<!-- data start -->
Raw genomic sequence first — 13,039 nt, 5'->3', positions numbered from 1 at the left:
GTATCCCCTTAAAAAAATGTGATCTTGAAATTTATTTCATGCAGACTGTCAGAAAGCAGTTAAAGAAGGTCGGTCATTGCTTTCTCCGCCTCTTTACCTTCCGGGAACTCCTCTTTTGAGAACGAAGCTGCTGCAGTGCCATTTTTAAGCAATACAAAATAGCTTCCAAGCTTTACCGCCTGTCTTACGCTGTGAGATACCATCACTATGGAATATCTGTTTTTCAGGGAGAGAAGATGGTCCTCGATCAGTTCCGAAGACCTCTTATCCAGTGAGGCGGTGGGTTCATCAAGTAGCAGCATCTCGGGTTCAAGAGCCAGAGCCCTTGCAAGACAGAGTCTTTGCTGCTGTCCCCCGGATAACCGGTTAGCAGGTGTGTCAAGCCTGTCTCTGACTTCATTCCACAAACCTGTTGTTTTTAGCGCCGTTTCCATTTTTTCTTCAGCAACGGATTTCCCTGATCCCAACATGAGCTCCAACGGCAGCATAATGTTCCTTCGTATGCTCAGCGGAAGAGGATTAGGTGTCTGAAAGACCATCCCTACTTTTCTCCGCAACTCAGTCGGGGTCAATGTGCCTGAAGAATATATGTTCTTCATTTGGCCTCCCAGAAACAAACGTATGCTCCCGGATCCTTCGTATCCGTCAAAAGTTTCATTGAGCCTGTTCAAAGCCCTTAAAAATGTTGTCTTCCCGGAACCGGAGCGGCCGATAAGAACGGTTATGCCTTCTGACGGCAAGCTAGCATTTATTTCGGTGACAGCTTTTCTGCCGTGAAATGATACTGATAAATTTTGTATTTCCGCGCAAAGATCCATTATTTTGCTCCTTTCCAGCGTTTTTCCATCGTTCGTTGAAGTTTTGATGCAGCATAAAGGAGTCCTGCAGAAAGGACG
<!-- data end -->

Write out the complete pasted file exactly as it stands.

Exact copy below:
Raw genomic sequence first — 13,039 nt, 5'->3', positions numbered from 1 at the left:
GTATCCCCTTAAAAAAATGTGATCTTGAAATTTATTTCATGCAGACTGTCAGAAAGCAGTTAAAGAAGGTCGGTCATTGCTTTCTCCGCCTCTTTACCTTCCGGGAACTCCTCTTTTGAGAACGAAGCTGCTGCAGTGCCATTTTTAAGCAATACAAAATAGCTTCCAAGCTTTACCGCCTGTCTTACGCTGTGAGATACCATCACTATGGAATATCTGTTTTTCAGGGAGAGAAGATGGTCCTCGATCAGTTCCGAAGACCTCTTATCCAGTGAGGCGGTGGGTTCATCAAGTAGCAGCATCTCGGGTTCAAGAGCCAGAGCCCTTGCAAGACAGAGTCTTTGCTGCTGTCCCCCGGATAACCGGTTAGCAGGTGTGTCAAGCCTGTCTCTGACTTCATTCCACAAACCTGTTGTTTTTAGCGCCGTTTCCATTTTTTCTTCAGCAACGGATTTCCCTGATCCCAACATGAGCTCCAACGGCAGCATAATGTTCCTTCGTATGCTCAGCGGAAGAGGATTAGGTGTCTGAAAGACCATCCCTACTTTTCTCCGCAACTCAGTCGGGGTCAATGTGCCTGAAGAATATATGTTCTTCATTTGGCCTCCCAGAAACAAACGTATGCTCCCGGATCCTTCGTATCCGTCAAAAGTTTCATTGAGCCTGTTCAAAGCCCTTAAAAATGTTGTCTTCCCGGAACCGGAGCGGCCGATAAGAACGGTTATGCCTTCTGACGGCAAGCTAGCATTTATTTCGGTGACAGCTTTTCTGCCGTGAAATGATACTGATAAATTTTGTATTTCCGCGCAAAGATCCATTATTTTGCTCCTTTCCAGCGTTTTTCCATCGTTCGTTGAAGTTTTGATGCAGCATAAAGGAGTCCTGCAGAAAGGACG